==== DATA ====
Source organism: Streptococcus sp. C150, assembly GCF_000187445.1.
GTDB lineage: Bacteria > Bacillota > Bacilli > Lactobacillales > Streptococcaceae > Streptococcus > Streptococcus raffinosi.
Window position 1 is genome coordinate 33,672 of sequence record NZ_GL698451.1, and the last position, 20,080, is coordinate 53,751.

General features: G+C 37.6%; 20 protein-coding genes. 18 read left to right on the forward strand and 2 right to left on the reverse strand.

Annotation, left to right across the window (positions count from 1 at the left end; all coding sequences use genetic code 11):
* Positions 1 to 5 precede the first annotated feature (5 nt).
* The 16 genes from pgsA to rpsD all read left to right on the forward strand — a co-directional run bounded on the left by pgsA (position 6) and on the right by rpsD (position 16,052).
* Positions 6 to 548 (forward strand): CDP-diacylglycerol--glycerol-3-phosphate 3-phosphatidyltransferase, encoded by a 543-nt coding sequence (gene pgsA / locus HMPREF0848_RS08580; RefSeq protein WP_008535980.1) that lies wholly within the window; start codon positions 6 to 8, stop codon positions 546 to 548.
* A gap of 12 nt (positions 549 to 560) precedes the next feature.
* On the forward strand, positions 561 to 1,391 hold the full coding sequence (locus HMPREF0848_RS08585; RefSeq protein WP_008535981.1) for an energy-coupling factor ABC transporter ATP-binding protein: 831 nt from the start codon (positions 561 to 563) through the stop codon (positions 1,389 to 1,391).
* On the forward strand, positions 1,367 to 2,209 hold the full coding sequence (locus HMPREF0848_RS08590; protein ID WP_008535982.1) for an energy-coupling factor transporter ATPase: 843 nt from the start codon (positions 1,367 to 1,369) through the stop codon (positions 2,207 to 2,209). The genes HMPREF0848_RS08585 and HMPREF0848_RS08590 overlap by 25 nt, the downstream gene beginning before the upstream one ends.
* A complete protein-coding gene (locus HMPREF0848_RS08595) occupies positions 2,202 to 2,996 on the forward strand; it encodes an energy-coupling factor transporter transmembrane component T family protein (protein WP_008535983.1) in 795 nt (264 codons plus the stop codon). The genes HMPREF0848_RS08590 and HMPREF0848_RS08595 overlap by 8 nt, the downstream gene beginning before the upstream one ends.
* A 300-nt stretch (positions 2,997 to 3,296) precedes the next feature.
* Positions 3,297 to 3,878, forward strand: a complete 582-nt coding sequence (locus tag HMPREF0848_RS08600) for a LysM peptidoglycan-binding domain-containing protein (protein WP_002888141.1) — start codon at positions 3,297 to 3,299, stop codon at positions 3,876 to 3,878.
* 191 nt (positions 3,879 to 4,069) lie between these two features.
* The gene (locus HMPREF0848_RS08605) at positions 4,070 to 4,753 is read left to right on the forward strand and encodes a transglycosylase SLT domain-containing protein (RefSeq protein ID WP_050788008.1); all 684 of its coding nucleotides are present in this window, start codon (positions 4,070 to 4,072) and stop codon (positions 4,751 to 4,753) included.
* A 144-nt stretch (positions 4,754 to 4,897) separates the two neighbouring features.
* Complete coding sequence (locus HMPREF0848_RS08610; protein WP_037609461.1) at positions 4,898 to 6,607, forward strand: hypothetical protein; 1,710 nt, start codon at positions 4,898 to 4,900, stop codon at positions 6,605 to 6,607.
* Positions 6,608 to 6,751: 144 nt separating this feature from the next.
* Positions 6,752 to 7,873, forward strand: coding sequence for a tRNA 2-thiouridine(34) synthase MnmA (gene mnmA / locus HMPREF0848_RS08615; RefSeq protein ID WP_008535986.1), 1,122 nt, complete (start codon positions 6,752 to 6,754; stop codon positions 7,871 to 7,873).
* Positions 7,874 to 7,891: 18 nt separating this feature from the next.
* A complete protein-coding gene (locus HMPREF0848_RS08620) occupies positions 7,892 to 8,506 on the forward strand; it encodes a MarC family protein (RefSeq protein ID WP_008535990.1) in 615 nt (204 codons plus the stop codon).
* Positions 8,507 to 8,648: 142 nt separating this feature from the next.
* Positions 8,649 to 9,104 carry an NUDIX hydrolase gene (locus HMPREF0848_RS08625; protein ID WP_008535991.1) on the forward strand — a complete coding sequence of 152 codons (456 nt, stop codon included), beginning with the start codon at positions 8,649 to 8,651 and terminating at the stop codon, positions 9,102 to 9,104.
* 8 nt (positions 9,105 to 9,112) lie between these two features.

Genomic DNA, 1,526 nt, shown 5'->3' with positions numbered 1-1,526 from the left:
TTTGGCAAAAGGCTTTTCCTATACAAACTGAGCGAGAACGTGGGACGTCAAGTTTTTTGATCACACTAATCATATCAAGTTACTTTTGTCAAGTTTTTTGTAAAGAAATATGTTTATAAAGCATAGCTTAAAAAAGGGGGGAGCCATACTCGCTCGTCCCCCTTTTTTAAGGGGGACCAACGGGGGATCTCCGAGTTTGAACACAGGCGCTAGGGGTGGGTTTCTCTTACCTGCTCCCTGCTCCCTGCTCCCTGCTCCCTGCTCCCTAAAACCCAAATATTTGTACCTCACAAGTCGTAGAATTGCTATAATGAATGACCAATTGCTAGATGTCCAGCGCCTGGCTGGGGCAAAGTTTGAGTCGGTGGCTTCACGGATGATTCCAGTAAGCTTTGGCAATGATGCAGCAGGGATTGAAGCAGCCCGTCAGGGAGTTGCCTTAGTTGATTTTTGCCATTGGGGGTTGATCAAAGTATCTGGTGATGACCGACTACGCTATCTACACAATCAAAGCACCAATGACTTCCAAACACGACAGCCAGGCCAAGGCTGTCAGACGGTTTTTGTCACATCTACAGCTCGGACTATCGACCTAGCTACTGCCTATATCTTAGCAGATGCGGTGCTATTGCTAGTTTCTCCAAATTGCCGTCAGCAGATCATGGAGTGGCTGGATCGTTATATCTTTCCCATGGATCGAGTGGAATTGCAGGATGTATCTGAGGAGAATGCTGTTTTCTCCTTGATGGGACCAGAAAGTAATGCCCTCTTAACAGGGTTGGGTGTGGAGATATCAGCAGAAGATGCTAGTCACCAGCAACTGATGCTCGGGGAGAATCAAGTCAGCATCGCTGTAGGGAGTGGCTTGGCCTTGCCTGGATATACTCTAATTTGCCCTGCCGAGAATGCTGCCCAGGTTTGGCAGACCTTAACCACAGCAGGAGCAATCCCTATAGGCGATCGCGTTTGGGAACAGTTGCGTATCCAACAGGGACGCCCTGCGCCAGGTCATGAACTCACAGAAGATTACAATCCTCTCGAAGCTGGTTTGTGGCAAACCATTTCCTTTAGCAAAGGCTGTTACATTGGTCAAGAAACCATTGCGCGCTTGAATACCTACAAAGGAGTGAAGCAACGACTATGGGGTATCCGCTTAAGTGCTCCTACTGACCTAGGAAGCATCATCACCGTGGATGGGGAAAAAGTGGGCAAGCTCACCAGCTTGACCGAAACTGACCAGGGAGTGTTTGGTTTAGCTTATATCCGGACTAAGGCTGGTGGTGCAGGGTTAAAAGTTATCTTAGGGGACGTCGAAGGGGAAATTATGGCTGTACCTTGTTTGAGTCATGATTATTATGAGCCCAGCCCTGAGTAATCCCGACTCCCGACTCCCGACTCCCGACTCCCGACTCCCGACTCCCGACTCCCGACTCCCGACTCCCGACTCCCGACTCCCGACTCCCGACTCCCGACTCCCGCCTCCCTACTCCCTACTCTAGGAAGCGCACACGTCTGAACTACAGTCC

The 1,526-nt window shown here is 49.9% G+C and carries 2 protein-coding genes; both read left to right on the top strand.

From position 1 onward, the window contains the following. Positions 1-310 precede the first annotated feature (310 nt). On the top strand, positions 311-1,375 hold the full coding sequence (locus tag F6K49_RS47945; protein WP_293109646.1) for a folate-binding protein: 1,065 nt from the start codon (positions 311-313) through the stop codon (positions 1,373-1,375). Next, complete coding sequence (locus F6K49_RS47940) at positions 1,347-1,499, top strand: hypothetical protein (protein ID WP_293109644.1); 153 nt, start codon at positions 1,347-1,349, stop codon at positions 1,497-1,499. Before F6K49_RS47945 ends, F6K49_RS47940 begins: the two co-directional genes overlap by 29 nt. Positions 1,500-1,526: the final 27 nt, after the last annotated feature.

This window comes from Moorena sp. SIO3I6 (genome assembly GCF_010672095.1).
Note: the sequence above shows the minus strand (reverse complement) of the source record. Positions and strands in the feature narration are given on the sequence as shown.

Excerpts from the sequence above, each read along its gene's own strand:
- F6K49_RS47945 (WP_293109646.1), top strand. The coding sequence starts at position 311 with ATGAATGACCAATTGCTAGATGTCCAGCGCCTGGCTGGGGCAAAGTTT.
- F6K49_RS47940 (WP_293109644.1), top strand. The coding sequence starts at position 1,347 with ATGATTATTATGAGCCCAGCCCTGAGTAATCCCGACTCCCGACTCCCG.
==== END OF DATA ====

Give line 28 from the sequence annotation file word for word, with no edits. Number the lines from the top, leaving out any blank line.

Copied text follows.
The 1,526-nt window shown here is 49.9% G+C and carries 2 protein-coding genes; both read left to right on the top strand.